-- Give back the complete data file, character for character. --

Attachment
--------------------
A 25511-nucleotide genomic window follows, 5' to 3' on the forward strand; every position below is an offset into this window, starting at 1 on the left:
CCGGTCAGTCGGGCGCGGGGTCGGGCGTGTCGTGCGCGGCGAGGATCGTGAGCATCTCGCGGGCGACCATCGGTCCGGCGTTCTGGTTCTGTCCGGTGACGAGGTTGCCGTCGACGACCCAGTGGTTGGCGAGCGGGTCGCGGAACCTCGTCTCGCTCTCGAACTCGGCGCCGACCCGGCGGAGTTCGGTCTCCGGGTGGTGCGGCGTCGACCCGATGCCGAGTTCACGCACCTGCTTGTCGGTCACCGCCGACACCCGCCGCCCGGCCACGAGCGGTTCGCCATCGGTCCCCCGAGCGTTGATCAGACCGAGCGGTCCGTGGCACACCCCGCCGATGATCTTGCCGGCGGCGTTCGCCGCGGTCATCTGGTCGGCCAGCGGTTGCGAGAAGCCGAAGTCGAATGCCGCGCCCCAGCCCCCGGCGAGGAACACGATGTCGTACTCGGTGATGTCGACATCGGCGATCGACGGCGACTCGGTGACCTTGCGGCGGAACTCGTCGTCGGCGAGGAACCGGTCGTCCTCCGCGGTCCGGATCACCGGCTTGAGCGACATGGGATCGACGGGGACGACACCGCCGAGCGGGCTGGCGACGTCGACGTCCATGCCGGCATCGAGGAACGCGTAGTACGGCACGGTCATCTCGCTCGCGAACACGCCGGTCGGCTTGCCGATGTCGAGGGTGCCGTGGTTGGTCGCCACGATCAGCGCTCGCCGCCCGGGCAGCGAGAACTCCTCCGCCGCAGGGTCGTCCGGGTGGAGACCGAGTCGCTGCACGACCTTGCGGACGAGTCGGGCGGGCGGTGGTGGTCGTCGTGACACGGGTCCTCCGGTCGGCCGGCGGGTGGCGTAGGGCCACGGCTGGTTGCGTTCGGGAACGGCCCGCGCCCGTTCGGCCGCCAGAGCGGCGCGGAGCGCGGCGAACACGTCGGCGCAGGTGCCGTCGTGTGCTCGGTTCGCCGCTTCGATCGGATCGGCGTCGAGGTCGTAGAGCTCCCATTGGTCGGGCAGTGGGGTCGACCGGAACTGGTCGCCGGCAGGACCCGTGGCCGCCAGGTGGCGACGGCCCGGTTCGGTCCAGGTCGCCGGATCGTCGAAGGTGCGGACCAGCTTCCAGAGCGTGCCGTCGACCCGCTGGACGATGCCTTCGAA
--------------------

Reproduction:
A 25511-nucleotide genomic window follows, 5' to 3' on the forward strand; every position below is an offset into this window, starting at 1 on the left:
CCGGTCAGTCGGGCGCGGGGTCGGGCGTGTCGTGCGCGGCGAGGATCGTGAGCATCTCGCGGGCGACCATCGGTCCGGCGTTCTGGTTCTGTCCGGTGACGAGGTTGCCGTCGACGACCCAGTGGTTGGCGAGCGGGTCGCGGAACCTCGTCTCGCTCTCGAACTCGGCGCCGACCCGGCGGAGTTCGGTCTCCGGGTGGTGCGGCGTCGACCCGATGCCGAGTTCACGCACCTGCTTGTCGGTCACCGCCGACACCCGCCGCCCGGCCACGAGCGGTTCGCCATCGGTCCCCCGAGCGTTGATCAGACCGAGCGGTCCGTGGCACACCCCGCCGATGATCTTGCCGGCGGCGTTCGCCGCGGTCATCTGGTCGGCCAGCGGTTGCGAGAAGCCGAAGTCGAATGCCGCGCCCCAGCCCCCGGCGAGGAACACGATGTCGTACTCGGTGATGTCGACATCGGCGATCGACGGCGACTCGGTGACCTTGCGGCGGAACTCGTCGTCGGCGAGGAACCGGTCGTCCTCCGCGGTCCGGATCACCGGCTTGAGCGACATGGGATCGACGGGGACGACACCGCCGAGCGGGCTGGCGACGTCGACGTCCATGCCGGCATCGAGGAACGCGTAGTACGGCACGGTCATCTCGCTCGCGAACACGCCGGTCGGCTTGCCGATGTCGAGGGTGCCGTGGTTGGTCGCCACGATCAGCGCTCGCCGCCCGGGCAGCGAGAACTCCTCCGCCGCAGGGTCGTCCGGGTGGAGACCGAGTCGCTGCACGACCTTGCGGACGAGTCGGGCGGGCGGTGGTGGTCGTCGTGACACGGGTCCTCCGGTCGGCCGGCGGGTGGCGTAGGGCCACGGCTGGTTGCGTTCGGGAACGGCCCGCGCCCGTTCGGCCGCCAGAGCGGCGCGGAGCGCGGCGAACACGTCGGCGCAGGTGCCGTCGTGTGCTCGGTTCGCCGCTTCGATCGGATCGGCGTCGAGGTCGTAGAGCTCCCATTGGTCGGGCAGTGGGGTCGACCGGAACTGGTCGCCGGCAGGACCCGTGGCCGCCAGGTGGCGACGGCCCGGTTCGGTCCAGGTCGCCGGATCGTCGAAGGTGCGGACCAGCTTCCAGAGCGTGCCGTCGACCCGCTGGACGATGCCTTCGAA